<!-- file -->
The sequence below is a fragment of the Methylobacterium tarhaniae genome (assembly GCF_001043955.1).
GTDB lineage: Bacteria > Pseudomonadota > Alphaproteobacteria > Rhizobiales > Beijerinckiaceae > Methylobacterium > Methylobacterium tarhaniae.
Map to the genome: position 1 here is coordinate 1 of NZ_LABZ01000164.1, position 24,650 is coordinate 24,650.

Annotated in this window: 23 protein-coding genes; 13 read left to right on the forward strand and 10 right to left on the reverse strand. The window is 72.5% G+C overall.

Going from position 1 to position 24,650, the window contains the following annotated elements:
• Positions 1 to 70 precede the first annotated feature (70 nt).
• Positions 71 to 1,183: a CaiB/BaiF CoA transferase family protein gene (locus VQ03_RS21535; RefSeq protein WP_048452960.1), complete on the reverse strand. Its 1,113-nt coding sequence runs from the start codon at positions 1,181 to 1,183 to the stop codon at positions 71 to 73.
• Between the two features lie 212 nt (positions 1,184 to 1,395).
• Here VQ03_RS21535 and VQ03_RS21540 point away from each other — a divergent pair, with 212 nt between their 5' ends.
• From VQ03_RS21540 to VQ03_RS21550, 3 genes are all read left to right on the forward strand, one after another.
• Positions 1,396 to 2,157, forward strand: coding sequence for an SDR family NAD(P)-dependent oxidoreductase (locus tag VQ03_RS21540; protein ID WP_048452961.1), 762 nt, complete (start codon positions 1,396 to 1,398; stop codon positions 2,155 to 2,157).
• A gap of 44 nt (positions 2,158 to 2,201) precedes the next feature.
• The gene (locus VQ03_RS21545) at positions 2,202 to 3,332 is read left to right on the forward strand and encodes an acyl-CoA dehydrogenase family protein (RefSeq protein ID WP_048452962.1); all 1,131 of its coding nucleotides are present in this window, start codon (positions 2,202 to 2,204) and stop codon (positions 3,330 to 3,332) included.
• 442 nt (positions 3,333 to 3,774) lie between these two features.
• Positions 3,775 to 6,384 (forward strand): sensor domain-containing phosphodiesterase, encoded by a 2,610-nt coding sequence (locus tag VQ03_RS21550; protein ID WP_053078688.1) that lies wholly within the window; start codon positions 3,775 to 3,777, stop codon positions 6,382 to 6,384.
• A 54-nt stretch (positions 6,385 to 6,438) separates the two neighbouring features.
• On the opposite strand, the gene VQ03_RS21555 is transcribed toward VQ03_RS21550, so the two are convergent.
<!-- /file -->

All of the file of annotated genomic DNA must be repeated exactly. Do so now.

The sequence below is a fragment of the Methylobacterium tarhaniae genome (assembly GCF_001043955.1).
GTDB lineage: Bacteria > Pseudomonadota > Alphaproteobacteria > Rhizobiales > Beijerinckiaceae > Methylobacterium > Methylobacterium tarhaniae.
Map to the genome: position 1 here is coordinate 1 of NZ_LABZ01000164.1, position 24,650 is coordinate 24,650.

Annotated in this window: 23 protein-coding genes; 13 read left to right on the forward strand and 10 right to left on the reverse strand. The window is 72.5% G+C overall.

Going from position 1 to position 24,650, the window contains the following annotated elements:
• Positions 1 to 70 precede the first annotated feature (70 nt).
• Positions 71 to 1,183: a CaiB/BaiF CoA transferase family protein gene (locus VQ03_RS21535; RefSeq protein WP_048452960.1), complete on the reverse strand. Its 1,113-nt coding sequence runs from the start codon at positions 1,181 to 1,183 to the stop codon at positions 71 to 73.
• Between the two features lie 212 nt (positions 1,184 to 1,395).
• Here VQ03_RS21535 and VQ03_RS21540 point away from each other — a divergent pair, with 212 nt between their 5' ends.
• From VQ03_RS21540 to VQ03_RS21550, 3 genes are all read left to right on the forward strand, one after another.
• Positions 1,396 to 2,157, forward strand: coding sequence for an SDR family NAD(P)-dependent oxidoreductase (locus tag VQ03_RS21540; protein ID WP_048452961.1), 762 nt, complete (start codon positions 1,396 to 1,398; stop codon positions 2,155 to 2,157).
• A gap of 44 nt (positions 2,158 to 2,201) precedes the next feature.
• The gene (locus VQ03_RS21545) at positions 2,202 to 3,332 is read left to right on the forward strand and encodes an acyl-CoA dehydrogenase family protein (RefSeq protein ID WP_048452962.1); all 1,131 of its coding nucleotides are present in this window, start codon (positions 2,202 to 2,204) and stop codon (positions 3,330 to 3,332) included.
• 442 nt (positions 3,333 to 3,774) lie between these two features.
• Positions 3,775 to 6,384 (forward strand): sensor domain-containing phosphodiesterase, encoded by a 2,610-nt coding sequence (locus tag VQ03_RS21550; protein ID WP_053078688.1) that lies wholly within the window; start codon positions 3,775 to 3,777, stop codon positions 6,382 to 6,384.
• A 54-nt stretch (positions 6,385 to 6,438) separates the two neighbouring features.
• On the opposite strand, the gene VQ03_RS21555 is transcribed toward VQ03_RS21550, so the two are convergent.